Why vaccines directed against cancer don't workScientists from the University of Missouri and Imperial College London have found evidence suggesting why vaccines directed against the virus that causes AIDS and a number of cancers do not work. This research is being reported in the Dec. 14 edition of The Journal of Biological Chemistry.
In research spanning more than a decade, Gary Clark, associate professor of Obstetrics, Gynecology and Womens Health in the MU School of Medicine, and........Go to the Cancer-blog (Added on 12/13/2007 9:53:07 PM)
Overweight People Are More Likely to Have Bad BreathNow there's another good reason to go on that diet after the holidays. Tel Aviv University scientists have published a study that finds a direct link between obesity and bad breath: the more overweight you are, the more likely your breath will smell unpleasant to those around you.
The research, led by breath expert Prof. Mel Rosenberg from the Department of Human Microbiology and The Maurice and Gabriela Goldschleger School of Dental........Go to the Weight watcher's blog (Added on 12/13/2007 9:08:27 PM)
Too much fructose could leave dieters sugar shockedHeres one tip for how to eat at the holidays: Dont take your cues from Santa. The sugary cookies and fat-laden fruitcakes the mythical North Pole resident eats are a no-no. But you dont have to go no-carb to stay fit at the holidays, either, University of Florida scientists say.
In fact, a number of dieters may actually be cutting out the wrong foods altogether, as per findings from a UF paper published recently in the European Journal of........Go to the Weight watcher's blog (Added on 12/12/2007 10:14:18 PM)
Greater agreement on the attractiveness of facesA new study from scientists at Harvard University shows that friends, siblings and spouses are more likely than strangers to agree on the attractiveness of faces. Recent research regarding facial attractiveness has emphasized the universality of attractiveness preferences, and in this study there was some agreement among the strangers - but the close relations were in even greater agreement regarding facial attractiveness.
The study appears........Go to the Society medical news blog (Added on 12/12/2007 10:09:30 PM)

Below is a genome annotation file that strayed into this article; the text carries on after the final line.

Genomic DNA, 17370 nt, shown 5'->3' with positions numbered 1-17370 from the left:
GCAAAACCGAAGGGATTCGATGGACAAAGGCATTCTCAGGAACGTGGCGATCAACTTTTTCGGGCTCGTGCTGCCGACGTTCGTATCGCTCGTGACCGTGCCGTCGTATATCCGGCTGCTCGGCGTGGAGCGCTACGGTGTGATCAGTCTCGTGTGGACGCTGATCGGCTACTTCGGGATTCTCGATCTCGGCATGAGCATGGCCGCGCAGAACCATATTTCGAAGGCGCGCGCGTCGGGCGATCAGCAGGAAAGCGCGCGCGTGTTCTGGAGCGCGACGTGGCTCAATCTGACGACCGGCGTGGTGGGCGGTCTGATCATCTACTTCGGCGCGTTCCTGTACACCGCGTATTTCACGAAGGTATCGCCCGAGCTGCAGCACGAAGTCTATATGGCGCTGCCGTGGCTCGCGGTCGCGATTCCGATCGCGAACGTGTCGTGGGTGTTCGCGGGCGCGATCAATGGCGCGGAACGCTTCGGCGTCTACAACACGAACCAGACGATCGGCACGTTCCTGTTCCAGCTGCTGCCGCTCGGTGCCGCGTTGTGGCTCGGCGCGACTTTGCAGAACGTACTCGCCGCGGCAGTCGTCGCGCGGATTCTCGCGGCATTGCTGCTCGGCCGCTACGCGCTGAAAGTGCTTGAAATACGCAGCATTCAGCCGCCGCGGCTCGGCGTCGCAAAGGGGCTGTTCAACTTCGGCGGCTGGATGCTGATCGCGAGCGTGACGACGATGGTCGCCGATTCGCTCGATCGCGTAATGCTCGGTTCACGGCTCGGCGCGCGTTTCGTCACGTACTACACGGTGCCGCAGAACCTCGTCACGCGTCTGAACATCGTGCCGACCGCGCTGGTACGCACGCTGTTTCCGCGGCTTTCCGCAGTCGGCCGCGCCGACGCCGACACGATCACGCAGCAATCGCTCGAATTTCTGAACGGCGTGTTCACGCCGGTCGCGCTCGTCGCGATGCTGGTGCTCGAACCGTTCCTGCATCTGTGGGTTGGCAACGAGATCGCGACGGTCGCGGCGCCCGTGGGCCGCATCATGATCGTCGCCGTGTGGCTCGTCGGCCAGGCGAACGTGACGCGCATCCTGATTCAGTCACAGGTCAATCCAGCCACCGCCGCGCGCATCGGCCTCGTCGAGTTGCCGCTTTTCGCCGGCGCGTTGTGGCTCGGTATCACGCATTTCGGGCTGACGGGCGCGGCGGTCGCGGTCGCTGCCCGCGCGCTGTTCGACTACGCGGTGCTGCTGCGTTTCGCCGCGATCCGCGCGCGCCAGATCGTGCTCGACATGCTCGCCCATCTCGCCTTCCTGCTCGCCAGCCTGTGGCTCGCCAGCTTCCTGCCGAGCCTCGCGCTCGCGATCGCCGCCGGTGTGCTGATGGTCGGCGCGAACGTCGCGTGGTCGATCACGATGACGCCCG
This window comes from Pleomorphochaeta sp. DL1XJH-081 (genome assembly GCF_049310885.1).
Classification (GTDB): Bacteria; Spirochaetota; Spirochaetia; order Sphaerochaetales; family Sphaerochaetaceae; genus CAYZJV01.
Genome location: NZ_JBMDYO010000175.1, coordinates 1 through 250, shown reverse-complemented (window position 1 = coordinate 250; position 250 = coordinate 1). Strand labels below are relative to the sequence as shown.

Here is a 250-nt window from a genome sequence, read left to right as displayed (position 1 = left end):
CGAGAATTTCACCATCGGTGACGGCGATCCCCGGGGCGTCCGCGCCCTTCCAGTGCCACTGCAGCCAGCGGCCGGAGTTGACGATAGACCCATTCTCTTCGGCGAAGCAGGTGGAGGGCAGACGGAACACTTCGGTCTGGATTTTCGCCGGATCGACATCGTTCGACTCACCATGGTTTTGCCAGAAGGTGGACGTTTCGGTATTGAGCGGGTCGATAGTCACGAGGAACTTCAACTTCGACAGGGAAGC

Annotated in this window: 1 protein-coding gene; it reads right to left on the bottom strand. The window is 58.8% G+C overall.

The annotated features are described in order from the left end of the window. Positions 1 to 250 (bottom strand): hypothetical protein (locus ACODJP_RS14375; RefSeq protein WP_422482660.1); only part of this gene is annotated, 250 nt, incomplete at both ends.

The bear necessities of agingAs per George Bernard Shaw: We dont stop playing because we grow old; we grow old because we stop playing, but how fast does that aging occur once started" In the case of populations of salmon in Alaska studied by Stephanie Carlson and his colleagues at the University of Washington and McGill University and reported on in this weeks PLoS ONE, it all depends on how choosy are the bears which feed on them.
Pacific salmon are noted for not........Go to the Society medical news blog (Added on 12/11/2007 10:39:45 PM)
Microbial risks in the water we drinkIt is a familiar scenario experienced around the world: an outbreak of gastrointestinal illness suddenly emerges in a community, and no one knows where it came from or how to stop it. At the start of the outbreak, only a few people are affected, most often the very old and the very young. As the outbreak worsens, more and more people fall ill, and people who were weak or unwell may develop life-threatening complications.
Such outbreaks........Go to the Infectious disease blog (Added on 12/11/2007 10:11:01 PM)
First-line therapy for multiple myelomaA new combination of bortezomib (Velcade) and two other drugs is showing a very high response rate in patients newly diagnosed with multiple myeloma, a team headed by Dana-Farber Cancer Institute researchers reported at the annual meeting of the American Society of Hematology.
The three-pronged regimen of Velcade, lenalidomide (Revlimid) and dexamethasone referred to as Rev/Vel/Dex has achieved an overall response rate of 98 percent in 42........Go to the Cancer-blog (Added on 12/11/2007 8:25:10 PM)
Parenting practices don't suffer during divorceNew research is challenging the notion that parents who divorce necessarily exhibit a diminished capacity to parent in the period following divorce. A large, longitudinal study conducted by University of Alberta sociology professor Lisa Strohschein has observed that divorce does not change parenting behavior, and that there are actually more similarities than differences in parenting between recently divorced and married parents.
The study........Go to the Psychology news blog (Added on 12/10/2007 10:40:56 PM)